Deep Vein Thrombosis (DVT or blood clot in the deep leg veins)
The contraceptive pill, smoking, recent operations, cancer, pregnancy and some other medical conditions increase the risk of a DVT.
The risk is increased by dehydration and immobility. On airplanes the air is drier than usual so it tends to dehydrate you quicker. Take a bottle of water in your hand luggage and drink plenty of water during the flight. Avoid alcohol and caffeine.
Stop smoking for a couple of days before you travel.
Exercise your legs and calves at least every half an hour during the flight, if not by walking, then by rotating your feet.
Compression stockings may help.
A dose of aspirin (as long as you know it is safe with your other tablets and medical conditions) before you travel may help. (This is still be researched, however).
Avoid dehydration. Adjust your watch to your destinations time zone as soon as you get on the plane and then stay awake or sleep in accordance with the time there. At your destination keep active during the day – do not take naps. Try to get outside into the sunshine as this will help regulate your body clock.
Sit near the middle of the ship/vehicle. Sit back with your head braced against the seat. Close your eyes or focus on the horizon or a fixed object. Anti-sickness pills can be bought but will make you drowsy.
Wear long sleeves and trousers after dusk. Wear suitable insect repellent on your skin and DEET based repellent on cotton e.g. ankle/wrist bands. Plug in insecticide vapourisers and air conditioning also help. Shut windows at dusk. Use a bed net and kill any mosquitoes inside the room or bed net before going to sleep.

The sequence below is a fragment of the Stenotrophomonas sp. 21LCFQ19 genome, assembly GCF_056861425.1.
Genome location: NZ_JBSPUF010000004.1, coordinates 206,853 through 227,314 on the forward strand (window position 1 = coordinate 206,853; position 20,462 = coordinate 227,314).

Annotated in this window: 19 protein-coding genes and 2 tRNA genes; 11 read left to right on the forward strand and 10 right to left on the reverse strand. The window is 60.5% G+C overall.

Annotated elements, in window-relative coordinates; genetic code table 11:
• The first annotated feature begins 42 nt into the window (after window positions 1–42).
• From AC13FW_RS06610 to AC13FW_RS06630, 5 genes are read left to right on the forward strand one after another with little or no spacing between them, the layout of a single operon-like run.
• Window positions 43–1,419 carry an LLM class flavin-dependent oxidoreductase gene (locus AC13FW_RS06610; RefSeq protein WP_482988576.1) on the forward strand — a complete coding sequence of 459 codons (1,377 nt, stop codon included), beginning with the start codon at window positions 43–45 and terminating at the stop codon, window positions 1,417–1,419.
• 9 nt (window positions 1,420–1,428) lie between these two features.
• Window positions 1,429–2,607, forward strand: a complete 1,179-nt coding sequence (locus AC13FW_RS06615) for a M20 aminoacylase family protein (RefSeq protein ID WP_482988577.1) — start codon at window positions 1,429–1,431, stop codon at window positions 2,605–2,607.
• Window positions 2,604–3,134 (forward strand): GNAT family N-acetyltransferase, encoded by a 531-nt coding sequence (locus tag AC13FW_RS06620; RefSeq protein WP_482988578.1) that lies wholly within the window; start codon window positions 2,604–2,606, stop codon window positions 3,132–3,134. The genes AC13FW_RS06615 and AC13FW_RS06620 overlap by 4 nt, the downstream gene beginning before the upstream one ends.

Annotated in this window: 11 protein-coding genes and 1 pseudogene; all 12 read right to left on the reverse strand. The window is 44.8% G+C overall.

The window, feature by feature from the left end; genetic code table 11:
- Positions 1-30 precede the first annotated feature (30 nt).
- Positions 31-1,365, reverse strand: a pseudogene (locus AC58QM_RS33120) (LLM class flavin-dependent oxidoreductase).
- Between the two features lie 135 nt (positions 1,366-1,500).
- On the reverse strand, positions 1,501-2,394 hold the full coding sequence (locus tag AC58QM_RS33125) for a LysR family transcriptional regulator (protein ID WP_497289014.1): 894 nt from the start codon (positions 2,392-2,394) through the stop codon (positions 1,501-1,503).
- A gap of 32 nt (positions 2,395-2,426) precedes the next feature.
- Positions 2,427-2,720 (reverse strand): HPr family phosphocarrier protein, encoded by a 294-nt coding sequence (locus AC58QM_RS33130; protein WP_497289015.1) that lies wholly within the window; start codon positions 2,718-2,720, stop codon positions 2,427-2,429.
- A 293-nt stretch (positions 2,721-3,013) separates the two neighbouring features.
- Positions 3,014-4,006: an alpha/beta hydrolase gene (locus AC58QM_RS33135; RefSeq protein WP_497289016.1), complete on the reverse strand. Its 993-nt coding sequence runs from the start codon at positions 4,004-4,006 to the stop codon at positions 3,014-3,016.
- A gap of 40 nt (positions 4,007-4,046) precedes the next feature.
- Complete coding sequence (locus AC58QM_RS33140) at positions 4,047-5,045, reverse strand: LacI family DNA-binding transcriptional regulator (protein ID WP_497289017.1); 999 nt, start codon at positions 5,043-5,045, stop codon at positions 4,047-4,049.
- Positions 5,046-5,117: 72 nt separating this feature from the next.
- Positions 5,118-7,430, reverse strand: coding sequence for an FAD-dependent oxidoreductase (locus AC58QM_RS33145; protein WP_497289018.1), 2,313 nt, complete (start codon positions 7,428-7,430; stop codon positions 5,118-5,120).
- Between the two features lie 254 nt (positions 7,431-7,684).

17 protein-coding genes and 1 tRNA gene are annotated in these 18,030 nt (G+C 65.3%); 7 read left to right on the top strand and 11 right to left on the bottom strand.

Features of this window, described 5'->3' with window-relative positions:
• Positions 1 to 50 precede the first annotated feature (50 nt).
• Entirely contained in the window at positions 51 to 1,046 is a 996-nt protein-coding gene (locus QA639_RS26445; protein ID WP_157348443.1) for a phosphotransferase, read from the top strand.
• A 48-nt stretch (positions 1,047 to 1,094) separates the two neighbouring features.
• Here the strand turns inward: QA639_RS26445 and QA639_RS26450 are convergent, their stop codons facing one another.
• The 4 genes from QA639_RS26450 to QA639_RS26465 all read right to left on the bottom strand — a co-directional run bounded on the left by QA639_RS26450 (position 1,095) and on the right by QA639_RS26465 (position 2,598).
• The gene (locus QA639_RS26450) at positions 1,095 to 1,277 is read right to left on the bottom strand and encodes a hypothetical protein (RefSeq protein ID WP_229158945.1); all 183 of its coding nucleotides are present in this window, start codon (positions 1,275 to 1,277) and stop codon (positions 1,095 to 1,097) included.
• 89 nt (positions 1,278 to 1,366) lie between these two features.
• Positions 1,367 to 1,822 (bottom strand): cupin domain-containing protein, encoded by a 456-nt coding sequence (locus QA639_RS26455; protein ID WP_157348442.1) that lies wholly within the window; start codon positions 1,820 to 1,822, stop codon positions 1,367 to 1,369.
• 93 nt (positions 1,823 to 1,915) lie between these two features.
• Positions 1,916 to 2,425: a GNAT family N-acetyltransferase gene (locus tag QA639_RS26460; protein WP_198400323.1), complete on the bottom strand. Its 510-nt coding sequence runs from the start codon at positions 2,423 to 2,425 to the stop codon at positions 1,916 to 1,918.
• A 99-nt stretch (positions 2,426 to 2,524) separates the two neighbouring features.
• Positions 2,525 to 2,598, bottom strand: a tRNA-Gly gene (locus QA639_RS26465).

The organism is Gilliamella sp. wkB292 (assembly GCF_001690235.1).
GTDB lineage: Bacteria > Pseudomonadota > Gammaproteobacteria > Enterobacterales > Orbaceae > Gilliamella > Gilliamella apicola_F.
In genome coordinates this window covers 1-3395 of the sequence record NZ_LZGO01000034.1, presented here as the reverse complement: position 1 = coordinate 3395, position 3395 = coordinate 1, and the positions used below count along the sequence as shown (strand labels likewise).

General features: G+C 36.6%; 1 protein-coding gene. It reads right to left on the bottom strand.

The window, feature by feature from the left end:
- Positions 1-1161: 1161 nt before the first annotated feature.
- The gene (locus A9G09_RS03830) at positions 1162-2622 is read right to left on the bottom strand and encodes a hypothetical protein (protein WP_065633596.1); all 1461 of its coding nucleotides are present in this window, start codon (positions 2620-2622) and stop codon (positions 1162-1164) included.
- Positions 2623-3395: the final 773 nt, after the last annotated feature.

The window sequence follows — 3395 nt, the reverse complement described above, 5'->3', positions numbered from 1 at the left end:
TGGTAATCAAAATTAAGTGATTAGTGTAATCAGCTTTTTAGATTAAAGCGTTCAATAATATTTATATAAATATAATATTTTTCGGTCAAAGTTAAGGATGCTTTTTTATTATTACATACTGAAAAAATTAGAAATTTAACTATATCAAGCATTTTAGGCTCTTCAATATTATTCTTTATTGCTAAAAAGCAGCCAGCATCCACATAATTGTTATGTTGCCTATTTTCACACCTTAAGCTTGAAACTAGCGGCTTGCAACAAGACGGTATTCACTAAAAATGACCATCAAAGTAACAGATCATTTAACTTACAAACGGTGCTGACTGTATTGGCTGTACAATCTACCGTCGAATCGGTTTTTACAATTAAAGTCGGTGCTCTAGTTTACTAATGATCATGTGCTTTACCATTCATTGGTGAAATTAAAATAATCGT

Wear long trousers if walking through pastures/scrub or forests. Use insect repellents. Inspect for ticks every 2-3 hours and remove with tweezers or fingers protected by tissues.
Avoid Contaminated Water
If in doubt, always drink bottled water or purify it by boiling briefly. Use safe water when cleaning teeth and washing fruits/salads etc. Ice may be made from contaminated water. Water from the hot tap may be safer than that from the cold tap.
Avoid Contaminated Foods
Wash or peel all fruit and veg if it is to be eaten raw. Avoid salads in restaurants. Don’t eat undercooked meat/fish or shellfish. Don’t drink unpasturised cows milk. Protect food from flies and keep it refrigerated.
Use high factor sun screen (SPF 15 or more). Wear sunglasses that filter out UVA and UVB. Cover up – especially important for young children. Stay out of the sun during the hottest part of the day. Never fall asleep while sunbathing.
Wear seat belts. Don’t ride motorcycles (but, if you do, wear a helmet and protective clothing). Never drink and drive. Remember road traffic accidents are a common cause for someone receiving contaminated blood.
Always supervise children. Do not dive until you know it is safe to do so.
Best to avoid casual sex. Risk of HIV and hepatitis B is reduced by using condoms. Condoms purchased abroad may not be of the same high standard as those from the UK.
Do not plan to dive within 24 hours of flying or climbing to high altitude.
Always take out adequate insurance as medical treatment abroad can be very expensive.
More information is available on the MASTA website.
|Princess Alexandra Hospital
Princess Alexandra A&E
|Cheshunt Community Hospital Walk-in Minor Injuries Unit (incl X-Ray Department)||01992 622157|
|QE 2 Urgent Care Centre||01707 328111|
|Out of hours||111|
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